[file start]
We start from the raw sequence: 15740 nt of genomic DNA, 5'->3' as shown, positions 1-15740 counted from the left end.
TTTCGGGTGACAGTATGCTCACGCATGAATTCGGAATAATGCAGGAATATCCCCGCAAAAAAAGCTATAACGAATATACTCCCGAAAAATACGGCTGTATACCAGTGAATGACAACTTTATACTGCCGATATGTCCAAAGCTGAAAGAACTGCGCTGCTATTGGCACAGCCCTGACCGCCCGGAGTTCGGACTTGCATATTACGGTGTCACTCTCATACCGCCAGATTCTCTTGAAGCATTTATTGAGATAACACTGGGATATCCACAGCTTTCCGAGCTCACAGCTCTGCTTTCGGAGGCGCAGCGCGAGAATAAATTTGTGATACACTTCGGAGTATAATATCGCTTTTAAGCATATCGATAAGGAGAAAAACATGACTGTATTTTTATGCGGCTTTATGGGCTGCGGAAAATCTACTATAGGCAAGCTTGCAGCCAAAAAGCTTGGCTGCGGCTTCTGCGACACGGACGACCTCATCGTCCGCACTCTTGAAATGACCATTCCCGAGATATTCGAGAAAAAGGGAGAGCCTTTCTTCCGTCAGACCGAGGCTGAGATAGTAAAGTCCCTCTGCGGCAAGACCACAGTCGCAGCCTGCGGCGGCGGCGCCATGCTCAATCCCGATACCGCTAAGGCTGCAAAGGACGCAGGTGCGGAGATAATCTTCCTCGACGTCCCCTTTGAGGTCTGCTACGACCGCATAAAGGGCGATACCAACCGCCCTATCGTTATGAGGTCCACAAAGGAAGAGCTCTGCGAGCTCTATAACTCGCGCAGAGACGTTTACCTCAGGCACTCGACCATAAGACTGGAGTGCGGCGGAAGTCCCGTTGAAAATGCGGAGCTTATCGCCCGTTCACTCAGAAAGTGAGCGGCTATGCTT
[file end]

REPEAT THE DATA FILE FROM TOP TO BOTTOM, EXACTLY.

We start from the raw sequence: 15740 nt of genomic DNA, 5'->3' as shown, positions 1-15740 counted from the left end.
TTTCGGGTGACAGTATGCTCACGCATGAATTCGGAATAATGCAGGAATATCCCCGCAAAAAAAGCTATAACGAATATACTCCCGAAAAATACGGCTGTATACCAGTGAATGACAACTTTATACTGCCGATATGTCCAAAGCTGAAAGAACTGCGCTGCTATTGGCACAGCCCTGACCGCCCGGAGTTCGGACTTGCATATTACGGTGTCACTCTCATACCGCCAGATTCTCTTGAAGCATTTATTGAGATAACACTGGGATATCCACAGCTTTCCGAGCTCACAGCTCTGCTTTCGGAGGCGCAGCGCGAGAATAAATTTGTGATACACTTCGGAGTATAATATCGCTTTTAAGCATATCGATAAGGAGAAAAACATGACTGTATTTTTATGCGGCTTTATGGGCTGCGGAAAATCTACTATAGGCAAGCTTGCAGCCAAAAAGCTTGGCTGCGGCTTCTGCGACACGGACGACCTCATCGTCCGCACTCTTGAAATGACCATTCCCGAGATATTCGAGAAAAAGGGAGAGCCTTTCTTCCGTCAGACCGAGGCTGAGATAGTAAAGTCCCTCTGCGGCAAGACCACAGTCGCAGCCTGCGGCGGCGGCGCCATGCTCAATCCCGATACCGCTAAGGCTGCAAAGGACGCAGGTGCGGAGATAATCTTCCTCGACGTCCCCTTTGAGGTCTGCTACGACCGCATAAAGGGCGATACCAACCGCCCTATCGTTATGAGGTCCACAAAGGAAGAGCTCTGCGAGCTCTATAACTCGCGCAGAGACGTTTACCTCAGGCACTCGACCATAAGACTGGAGTGCGGCGGAAGTCCCGTTGAAAATGCGGAGCTTATCGCCCGTTCACTCAGAAAGTGAGCGGCTATGCTT